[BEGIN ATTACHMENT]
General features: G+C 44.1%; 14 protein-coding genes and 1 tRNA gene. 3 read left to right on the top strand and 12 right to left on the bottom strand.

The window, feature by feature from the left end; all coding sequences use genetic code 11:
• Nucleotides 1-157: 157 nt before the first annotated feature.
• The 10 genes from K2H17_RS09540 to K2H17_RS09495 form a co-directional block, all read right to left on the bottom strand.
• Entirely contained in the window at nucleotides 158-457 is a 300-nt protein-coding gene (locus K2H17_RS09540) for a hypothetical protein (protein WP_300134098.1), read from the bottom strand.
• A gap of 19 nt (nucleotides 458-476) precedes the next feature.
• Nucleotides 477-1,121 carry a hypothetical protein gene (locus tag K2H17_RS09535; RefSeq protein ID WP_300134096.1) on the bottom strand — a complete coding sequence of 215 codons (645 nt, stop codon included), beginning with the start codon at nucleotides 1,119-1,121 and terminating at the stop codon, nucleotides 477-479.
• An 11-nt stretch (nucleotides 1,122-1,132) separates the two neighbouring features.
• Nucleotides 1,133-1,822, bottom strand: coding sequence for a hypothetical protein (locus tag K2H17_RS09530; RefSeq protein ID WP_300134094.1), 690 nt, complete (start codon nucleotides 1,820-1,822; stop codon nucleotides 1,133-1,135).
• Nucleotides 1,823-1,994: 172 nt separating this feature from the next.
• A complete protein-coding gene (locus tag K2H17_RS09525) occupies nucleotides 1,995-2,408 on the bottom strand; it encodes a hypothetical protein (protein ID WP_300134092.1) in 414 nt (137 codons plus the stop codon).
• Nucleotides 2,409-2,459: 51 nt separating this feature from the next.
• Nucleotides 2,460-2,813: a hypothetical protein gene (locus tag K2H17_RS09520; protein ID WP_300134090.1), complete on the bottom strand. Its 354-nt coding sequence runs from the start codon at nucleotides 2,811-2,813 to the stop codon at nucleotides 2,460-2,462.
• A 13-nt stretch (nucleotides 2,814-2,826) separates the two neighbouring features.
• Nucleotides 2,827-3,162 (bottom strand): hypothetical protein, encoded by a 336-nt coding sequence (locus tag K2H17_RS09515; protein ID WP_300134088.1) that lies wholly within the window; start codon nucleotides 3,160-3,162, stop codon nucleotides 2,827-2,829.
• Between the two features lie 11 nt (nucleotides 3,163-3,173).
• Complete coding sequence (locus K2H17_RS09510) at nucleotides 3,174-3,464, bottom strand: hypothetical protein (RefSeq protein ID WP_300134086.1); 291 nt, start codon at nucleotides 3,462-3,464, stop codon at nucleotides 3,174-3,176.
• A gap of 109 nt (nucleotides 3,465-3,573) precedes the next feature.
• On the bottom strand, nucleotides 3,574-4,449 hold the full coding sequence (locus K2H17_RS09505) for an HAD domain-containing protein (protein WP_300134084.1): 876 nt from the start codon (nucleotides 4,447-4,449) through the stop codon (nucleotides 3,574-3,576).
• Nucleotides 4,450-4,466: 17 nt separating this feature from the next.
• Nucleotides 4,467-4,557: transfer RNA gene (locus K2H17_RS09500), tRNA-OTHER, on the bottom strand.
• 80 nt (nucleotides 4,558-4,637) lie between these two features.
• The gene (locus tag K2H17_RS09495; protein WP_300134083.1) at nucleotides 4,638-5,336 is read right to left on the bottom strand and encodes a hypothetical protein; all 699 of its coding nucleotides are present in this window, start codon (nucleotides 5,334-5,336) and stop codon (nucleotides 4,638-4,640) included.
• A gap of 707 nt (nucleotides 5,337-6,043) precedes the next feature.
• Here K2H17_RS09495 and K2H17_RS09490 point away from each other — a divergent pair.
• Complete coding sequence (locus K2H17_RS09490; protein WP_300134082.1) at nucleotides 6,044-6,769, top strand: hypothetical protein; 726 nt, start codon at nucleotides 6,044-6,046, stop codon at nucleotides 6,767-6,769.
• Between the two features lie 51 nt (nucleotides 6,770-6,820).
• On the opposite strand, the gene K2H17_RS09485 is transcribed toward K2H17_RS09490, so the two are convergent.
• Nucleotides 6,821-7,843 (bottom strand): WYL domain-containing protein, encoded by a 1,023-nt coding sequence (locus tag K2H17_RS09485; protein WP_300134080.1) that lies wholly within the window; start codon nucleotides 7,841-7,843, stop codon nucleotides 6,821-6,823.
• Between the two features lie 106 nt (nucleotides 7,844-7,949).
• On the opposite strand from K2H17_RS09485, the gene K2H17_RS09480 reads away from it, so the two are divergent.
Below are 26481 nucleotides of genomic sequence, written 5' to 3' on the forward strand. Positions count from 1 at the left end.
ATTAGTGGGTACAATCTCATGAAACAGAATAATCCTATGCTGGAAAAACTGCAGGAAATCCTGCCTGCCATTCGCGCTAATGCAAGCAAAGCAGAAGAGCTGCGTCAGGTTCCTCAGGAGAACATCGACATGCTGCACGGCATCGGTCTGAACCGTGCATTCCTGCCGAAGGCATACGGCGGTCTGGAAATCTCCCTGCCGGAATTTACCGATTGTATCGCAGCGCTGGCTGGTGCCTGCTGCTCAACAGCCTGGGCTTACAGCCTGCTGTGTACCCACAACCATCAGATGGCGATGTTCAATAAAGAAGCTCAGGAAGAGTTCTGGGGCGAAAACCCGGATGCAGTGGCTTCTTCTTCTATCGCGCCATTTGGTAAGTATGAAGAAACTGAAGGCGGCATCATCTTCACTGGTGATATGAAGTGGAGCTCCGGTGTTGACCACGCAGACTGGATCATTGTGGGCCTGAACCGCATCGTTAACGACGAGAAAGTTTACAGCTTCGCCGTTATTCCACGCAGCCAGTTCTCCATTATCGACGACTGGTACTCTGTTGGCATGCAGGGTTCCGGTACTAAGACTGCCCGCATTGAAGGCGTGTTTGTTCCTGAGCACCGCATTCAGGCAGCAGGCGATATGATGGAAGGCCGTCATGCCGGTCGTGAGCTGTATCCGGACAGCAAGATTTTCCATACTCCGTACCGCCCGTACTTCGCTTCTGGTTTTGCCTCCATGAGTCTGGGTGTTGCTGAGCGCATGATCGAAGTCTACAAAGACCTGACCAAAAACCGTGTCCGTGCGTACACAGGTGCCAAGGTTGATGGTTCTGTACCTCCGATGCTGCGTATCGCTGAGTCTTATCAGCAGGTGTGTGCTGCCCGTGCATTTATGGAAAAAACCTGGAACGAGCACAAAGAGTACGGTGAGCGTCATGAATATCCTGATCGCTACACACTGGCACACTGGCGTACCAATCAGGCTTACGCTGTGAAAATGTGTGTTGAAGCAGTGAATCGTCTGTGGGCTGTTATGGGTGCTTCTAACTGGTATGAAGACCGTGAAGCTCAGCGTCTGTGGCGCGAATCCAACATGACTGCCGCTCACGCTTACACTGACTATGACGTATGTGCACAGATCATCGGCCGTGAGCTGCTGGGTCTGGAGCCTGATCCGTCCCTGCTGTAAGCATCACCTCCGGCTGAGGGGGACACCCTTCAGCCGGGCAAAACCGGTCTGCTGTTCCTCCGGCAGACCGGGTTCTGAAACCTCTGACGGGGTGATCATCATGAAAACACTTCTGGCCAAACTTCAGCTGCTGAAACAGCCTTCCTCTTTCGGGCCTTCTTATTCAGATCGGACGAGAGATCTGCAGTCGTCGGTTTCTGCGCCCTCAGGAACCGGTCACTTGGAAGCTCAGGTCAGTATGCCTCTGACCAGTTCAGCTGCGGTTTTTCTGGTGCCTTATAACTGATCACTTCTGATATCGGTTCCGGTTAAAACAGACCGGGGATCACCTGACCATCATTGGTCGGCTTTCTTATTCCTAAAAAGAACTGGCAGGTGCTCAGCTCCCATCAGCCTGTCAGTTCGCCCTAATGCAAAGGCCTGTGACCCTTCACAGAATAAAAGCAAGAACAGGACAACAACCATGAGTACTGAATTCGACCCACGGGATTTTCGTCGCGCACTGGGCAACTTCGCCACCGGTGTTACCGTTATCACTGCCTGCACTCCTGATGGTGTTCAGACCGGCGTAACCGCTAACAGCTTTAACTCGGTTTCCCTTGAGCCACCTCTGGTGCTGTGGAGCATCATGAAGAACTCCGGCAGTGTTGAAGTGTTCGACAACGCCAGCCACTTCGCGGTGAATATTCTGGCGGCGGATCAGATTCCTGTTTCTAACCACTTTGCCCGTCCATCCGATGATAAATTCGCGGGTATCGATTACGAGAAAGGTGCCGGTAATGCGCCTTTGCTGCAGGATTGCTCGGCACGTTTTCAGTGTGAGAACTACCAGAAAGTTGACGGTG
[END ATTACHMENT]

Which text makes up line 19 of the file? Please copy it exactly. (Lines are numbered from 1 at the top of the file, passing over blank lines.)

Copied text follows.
• On the bottom strand, nucleotides 3,574-4,449 hold the full coding sequence (locus K2H17_RS09505) for an HAD domain-containing protein (protein WP_300134084.1): 876 nt from the start codon (nucleotides 4,447-4,449) through the stop codon (nucleotides 3,574-3,576).